Except in extreme cases, the symptoms of Premenstrual Syndrome subside by improving the diet, incorporating physical exercises into the patient’s usual routine and assisting her with personal and/or couple psychotherapy.
Regarding the pertinent corrections in the diet, the experts advise: abundant raw fruits and vegetables; do not overdo it with proteins and prioritize those from fish, poultry and legumes; eat little fat ; eat whole grain products (complex carbohydrates) and increase mineral-rich foodssuch as calcium (skimmed dairy, nuts), magnesium (cocoa, nuts, almonds), zinc (cereals, sesame, legumes and shellfish), potassium (potatoes, bananas, dried legumes and nuts), iodine (fish and algae) and chromium (apple, brewer’s yeast, etc.).
Diet against Premenstrual Syndrome
- They also suggest increasing the intake of vitamin B6 ( soybeans, potatoes and green legumes as they reduce breast tension and anxiety); vitamin E (fights insomnia, headaches and depression) and C.
- Other suggestions are to multiply the daily servings of nuts and fresh fruits as they stimulate the action of serotonin, a neurotransmitter that participates in improving mood and in the reduction of anxiety ; eat in small amounts and more often; reduce stress as much as possible; sleep more hours and drink plenty of water. It is also worth avoiding fasting and reducing the daily amounts of tobacco, alcohol, caffeine, soft drinks, sugars, fats, chocolate, preserves and salt.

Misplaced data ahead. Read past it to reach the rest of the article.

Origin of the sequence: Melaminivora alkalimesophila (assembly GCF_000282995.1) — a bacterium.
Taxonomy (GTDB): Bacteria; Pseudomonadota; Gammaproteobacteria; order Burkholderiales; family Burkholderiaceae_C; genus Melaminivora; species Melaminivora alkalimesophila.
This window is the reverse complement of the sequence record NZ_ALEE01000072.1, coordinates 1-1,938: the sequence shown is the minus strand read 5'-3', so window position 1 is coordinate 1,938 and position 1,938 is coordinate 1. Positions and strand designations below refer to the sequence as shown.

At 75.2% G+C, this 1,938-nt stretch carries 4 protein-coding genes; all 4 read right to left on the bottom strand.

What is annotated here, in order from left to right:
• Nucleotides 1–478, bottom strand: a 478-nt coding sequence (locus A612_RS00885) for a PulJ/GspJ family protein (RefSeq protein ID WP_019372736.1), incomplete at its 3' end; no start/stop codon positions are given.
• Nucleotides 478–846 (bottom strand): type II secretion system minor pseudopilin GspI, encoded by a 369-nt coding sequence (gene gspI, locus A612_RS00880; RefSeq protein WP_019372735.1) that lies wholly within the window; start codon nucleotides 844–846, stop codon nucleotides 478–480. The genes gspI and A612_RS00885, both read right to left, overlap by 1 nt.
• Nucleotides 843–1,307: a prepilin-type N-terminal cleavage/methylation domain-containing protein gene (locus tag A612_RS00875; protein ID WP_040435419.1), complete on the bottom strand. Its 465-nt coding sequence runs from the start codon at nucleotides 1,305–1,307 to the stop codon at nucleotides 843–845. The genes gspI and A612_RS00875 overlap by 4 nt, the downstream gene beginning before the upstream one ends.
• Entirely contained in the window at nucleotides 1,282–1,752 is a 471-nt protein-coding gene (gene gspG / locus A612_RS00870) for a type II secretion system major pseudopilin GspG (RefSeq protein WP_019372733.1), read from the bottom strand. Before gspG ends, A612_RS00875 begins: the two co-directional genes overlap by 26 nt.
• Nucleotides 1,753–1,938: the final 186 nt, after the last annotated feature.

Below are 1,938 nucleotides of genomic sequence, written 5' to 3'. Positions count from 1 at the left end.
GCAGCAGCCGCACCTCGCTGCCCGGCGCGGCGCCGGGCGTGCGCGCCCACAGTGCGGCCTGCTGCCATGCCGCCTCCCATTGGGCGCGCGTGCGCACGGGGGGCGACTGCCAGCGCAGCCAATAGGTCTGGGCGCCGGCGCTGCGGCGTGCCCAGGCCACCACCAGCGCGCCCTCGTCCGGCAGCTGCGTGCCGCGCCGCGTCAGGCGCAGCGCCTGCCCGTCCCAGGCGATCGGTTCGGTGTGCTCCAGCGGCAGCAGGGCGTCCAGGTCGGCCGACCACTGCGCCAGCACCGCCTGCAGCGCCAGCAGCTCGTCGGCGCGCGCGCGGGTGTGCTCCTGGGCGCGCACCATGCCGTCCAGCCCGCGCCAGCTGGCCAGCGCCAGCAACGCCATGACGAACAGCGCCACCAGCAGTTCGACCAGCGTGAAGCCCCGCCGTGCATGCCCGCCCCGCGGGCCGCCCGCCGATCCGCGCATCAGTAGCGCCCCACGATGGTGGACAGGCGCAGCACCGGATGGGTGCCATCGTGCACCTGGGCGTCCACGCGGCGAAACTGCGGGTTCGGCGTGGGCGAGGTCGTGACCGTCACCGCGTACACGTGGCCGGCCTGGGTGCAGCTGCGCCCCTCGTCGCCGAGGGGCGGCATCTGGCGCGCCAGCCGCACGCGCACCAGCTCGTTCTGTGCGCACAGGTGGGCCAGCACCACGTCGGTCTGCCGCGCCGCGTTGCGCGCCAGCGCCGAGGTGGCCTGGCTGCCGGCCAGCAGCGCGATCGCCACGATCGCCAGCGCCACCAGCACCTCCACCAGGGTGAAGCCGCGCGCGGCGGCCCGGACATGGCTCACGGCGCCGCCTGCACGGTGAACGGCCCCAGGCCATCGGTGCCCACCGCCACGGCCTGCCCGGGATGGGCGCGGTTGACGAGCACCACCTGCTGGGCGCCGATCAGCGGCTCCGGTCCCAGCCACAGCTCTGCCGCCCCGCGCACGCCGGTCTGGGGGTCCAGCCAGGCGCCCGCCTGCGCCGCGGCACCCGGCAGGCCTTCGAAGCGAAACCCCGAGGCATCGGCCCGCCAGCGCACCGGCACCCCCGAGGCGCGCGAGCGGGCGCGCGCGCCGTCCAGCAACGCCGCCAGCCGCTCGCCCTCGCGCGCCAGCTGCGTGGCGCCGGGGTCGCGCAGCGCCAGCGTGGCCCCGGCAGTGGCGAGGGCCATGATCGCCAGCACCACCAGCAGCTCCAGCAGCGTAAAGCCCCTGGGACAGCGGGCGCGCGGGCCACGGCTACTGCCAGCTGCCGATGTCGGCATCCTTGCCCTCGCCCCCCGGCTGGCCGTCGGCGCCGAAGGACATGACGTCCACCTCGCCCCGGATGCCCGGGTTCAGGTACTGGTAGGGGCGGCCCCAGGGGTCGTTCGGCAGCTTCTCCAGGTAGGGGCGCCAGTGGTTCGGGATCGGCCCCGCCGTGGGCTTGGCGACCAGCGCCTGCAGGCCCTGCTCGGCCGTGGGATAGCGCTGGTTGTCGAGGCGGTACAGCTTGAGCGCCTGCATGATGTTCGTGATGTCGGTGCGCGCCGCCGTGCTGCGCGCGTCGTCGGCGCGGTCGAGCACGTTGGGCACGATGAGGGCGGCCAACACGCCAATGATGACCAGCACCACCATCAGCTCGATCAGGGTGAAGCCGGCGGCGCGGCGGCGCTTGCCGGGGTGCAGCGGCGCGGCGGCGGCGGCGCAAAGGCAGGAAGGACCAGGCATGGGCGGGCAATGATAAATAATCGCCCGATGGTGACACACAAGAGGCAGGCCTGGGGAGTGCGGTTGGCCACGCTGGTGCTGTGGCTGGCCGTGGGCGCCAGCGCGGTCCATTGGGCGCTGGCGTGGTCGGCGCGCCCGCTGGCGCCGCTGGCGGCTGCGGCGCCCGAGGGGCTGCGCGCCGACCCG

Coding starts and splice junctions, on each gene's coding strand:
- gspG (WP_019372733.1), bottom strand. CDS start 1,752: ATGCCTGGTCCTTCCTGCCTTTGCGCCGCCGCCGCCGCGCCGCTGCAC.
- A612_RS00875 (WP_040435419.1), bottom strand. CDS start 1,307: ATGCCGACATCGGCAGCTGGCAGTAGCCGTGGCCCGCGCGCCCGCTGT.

- If you suffer some of these discomforts and suspect that you have the Syndrome, it is prudent to keep, for at least three months, a kind of diary in which you write down the days of menstruation and each of the symptoms. This tool will facilitate the diagnosis to the specialist and will allow him to design an adequate treatment that will depend on the degree of severity with which the ailment manifests itself.